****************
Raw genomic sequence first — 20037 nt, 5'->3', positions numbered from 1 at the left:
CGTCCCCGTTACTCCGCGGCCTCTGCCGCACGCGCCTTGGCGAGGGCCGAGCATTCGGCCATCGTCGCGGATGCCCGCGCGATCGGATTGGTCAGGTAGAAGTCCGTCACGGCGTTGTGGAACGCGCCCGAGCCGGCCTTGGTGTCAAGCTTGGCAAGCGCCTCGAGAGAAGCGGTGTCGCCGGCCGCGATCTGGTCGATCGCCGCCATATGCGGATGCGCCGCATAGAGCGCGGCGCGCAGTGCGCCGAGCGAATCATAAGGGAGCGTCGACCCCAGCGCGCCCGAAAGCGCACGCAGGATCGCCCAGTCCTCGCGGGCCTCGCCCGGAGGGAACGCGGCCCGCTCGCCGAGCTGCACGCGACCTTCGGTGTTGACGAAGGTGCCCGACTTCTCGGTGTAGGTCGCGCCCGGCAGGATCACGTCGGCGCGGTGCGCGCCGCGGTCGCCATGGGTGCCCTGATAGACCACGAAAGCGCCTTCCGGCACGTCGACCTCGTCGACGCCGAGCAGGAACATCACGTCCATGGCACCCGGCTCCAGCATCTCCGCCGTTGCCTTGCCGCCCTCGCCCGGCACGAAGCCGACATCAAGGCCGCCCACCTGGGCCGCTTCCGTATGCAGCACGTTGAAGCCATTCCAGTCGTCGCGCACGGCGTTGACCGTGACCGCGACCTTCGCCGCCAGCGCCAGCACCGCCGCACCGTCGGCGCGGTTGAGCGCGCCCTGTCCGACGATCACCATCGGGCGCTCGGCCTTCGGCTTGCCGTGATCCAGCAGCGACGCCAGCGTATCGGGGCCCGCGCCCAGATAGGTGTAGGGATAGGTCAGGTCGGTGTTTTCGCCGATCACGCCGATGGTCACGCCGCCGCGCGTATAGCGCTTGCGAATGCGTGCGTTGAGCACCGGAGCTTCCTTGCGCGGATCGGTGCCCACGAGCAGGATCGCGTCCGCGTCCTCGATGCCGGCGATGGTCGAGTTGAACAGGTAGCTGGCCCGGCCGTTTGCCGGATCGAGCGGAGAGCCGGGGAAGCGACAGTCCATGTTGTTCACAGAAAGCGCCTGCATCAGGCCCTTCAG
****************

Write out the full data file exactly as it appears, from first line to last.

Raw genomic sequence first — 20037 nt, 5'->3', positions numbered from 1 at the left:
CGTCCCCGTTACTCCGCGGCCTCTGCCGCACGCGCCTTGGCGAGGGCCGAGCATTCGGCCATCGTCGCGGATGCCCGCGCGATCGGATTGGTCAGGTAGAAGTCCGTCACGGCGTTGTGGAACGCGCCCGAGCCGGCCTTGGTGTCAAGCTTGGCAAGCGCCTCGAGAGAAGCGGTGTCGCCGGCCGCGATCTGGTCGATCGCCGCCATATGCGGATGCGCCGCATAGAGCGCGGCGCGCAGTGCGCCGAGCGAATCATAAGGGAGCGTCGACCCCAGCGCGCCCGAAAGCGCACGCAGGATCGCCCAGTCCTCGCGGGCCTCGCCCGGAGGGAACGCGGCCCGCTCGCCGAGCTGCACGCGACCTTCGGTGTTGACGAAGGTGCCCGACTTCTCGGTGTAGGTCGCGCCCGGCAGGATCACGTCGGCGCGGTGCGCGCCGCGGTCGCCATGGGTGCCCTGATAGACCACGAAAGCGCCTTCCGGCACGTCGACCTCGTCGACGCCGAGCAGGAACATCACGTCCATGGCACCCGGCTCCAGCATCTCCGCCGTTGCCTTGCCGCCCTCGCCCGGCACGAAGCCGACATCAAGGCCGCCCACCTGGGCCGCTTCCGTATGCAGCACGTTGAAGCCATTCCAGTCGTCGCGCACGGCGTTGACCGTGACCGCGACCTTCGCCGCCAGCGCCAGCACCGCCGCACCGTCGGCGCGGTTGAGCGCGCCCTGTCCGACGATCACCATCGGGCGCTCGGCCTTCGGCTTGCCGTGATCCAGCAGCGACGCCAGCGTATCGGGGCCCGCGCCCAGATAGGTGTAGGGATAGGTCAGGTCGGTGTTTTCGCCGATCACGCCGATGGTCACGCCGCCGCGCGTATAGCGCTTGCGAATGCGTGCGTTGAGCACCGGAGCTTCCTTGCGCGGATCGGTGCCCACGAGCAGGATCGCGTCCGCGTCCTCGATGCCGGCGATGGTCGAGTTGAACAGGTAGCTGGCCCGGCCGTTTGCCGGATCGAGCGGAGAGCCGGGGAAGCGACAGTCCATGTTGTTCACAGAAAGCGCCTGCATCAGGCCCTTCAG